Leaving our desert camp we travelled north towards Fez into the famous Ziz Valley which is a paradise of palm trees that create a lush oasis following an ancient river path across this desert landscape. Our local guide, Tata, took us to a wonderful local market and then to visit two women’s cooperatives that we will support with our tours - one was a facility where they processed local dates into jams, syrups, and other products. This was supported by Slow Food. The other was a reed weaving center where they created beautiful baskets and household items. After a short walk in the palm groves we arrived at Tata’s house where we feasted on roast chicken and fresh veggies from his garden.
Later we drove to the mountain town of Ifrane where we met our wonderful travel partners Tom & Fazia. It was amazing to see how their home town was so similar to a European mountain town with chalet style architecture surrounded by cedar forests. We took a nice walk through the cedar trees and took in the fresh mountain air. We continue to be amazed by Morocco’s diverse landscapes from desert to sea, mountains to oasis, and forest to river valleys. All along the route we are finding historic medinas, kasbahs, caravansaries and more.
Eventually we reached the ancient capital of Fes which boasts the largest walled medina in the world. A short walk within the magnificent city walls led us to our secret gem of a hotel (Riad) which featured a small pool in a lush garden in an open courtyard surrounded by beautifully decorated walls with mosaic tiles and carved plaster in the traditional Andalusian style. Dinner was in the garden and we were treated to the local specialty, pastilla, which is a delicious flaky crusted pastry filled with spiced chicken, chickpeas, and sprinkled with cinnamon. Delicious!
Our guide, Aziz, met us the next morning and took us on a a wonderful exploration of the inner medina including an amazing former koranic school with gorgeous tiles, carved wood and plaster ceilings and walls. We visited the children’s library that we will support with our tours and then peaked into the great mosque and royal palace where we were not allowed entry. The street are full of craftspeople and it really is a living culture with metal workers, stone carvers, leather tanners, and more working in the streets and selling their wares.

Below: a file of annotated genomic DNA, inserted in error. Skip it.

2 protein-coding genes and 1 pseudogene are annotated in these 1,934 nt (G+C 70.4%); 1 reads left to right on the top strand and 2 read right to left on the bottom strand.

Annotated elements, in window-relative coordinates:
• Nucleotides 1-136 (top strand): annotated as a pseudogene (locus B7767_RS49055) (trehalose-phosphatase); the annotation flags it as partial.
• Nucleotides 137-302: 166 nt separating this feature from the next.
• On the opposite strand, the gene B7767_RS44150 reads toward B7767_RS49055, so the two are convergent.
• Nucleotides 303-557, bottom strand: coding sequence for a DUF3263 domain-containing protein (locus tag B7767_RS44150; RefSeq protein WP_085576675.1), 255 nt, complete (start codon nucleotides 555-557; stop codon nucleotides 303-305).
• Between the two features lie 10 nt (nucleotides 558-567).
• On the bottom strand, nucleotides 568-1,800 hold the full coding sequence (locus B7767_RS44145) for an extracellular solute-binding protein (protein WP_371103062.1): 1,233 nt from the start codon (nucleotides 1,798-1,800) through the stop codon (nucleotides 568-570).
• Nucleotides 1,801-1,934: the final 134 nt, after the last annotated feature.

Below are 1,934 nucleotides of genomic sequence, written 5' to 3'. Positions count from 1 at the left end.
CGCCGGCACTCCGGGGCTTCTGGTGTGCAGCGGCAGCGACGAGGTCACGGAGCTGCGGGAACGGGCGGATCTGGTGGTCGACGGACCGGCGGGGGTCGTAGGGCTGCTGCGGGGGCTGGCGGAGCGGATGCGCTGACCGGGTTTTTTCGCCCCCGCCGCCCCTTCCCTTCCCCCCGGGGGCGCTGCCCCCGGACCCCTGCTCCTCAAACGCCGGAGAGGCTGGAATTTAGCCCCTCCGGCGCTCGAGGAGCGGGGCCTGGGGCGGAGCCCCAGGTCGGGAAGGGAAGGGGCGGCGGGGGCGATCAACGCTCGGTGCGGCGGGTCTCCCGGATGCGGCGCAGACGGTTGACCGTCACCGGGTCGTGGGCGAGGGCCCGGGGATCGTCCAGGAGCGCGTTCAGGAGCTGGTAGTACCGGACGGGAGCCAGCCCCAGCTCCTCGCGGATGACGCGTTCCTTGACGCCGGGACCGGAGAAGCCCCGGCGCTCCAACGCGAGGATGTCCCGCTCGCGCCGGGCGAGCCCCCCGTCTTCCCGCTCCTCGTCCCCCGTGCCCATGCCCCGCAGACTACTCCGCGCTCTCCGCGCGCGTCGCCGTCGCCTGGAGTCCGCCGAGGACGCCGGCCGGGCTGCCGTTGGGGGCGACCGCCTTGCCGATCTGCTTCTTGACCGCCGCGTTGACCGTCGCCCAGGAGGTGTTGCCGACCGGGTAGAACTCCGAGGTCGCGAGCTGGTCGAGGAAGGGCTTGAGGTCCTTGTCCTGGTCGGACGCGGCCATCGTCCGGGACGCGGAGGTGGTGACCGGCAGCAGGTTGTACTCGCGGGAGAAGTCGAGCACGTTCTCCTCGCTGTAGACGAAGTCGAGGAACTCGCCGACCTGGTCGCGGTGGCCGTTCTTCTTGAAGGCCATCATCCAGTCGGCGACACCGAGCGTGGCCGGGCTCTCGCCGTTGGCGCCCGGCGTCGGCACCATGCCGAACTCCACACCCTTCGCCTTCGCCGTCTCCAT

We visited a superb pottery workshop where we witnessed the full process of producing the stunning tiles and pottery pieces we have been seeing along the way. Another example of the living tradition and culture that is still thriving in Morocco.
Shopping for a leather jacket
In the evening we dined at a wonderful restaurant set in a historic riad. The food was some of the best of the entire trip - fresh salads of buffalo mozzarella, quinoa, beetroot and goat cheese followed by fresh sea bass, roasted duck, and grilled lamb which we shared family style. A nice deep Moroccan red wine complemented the meal.
Shopping was amazing in Fes. The whole medina is filled with artisans and craftsmen. We visited the famous tannery (yes, the smell is not pleasant but they give you a sprig of fresh mint that you can smell as you look at the tannery). There are beautiful leather shops next to the tannery. Jordan saw a suede jacket and we found ourselves bargaining with Mohammed. Jale showed her bargaining skills honed at the Grand Bazaar and ten minutes later we became friends with Mohammed. He showed us photos of what he has been cooking and we found ourselves talking about food while Jordan was trying on the jacket.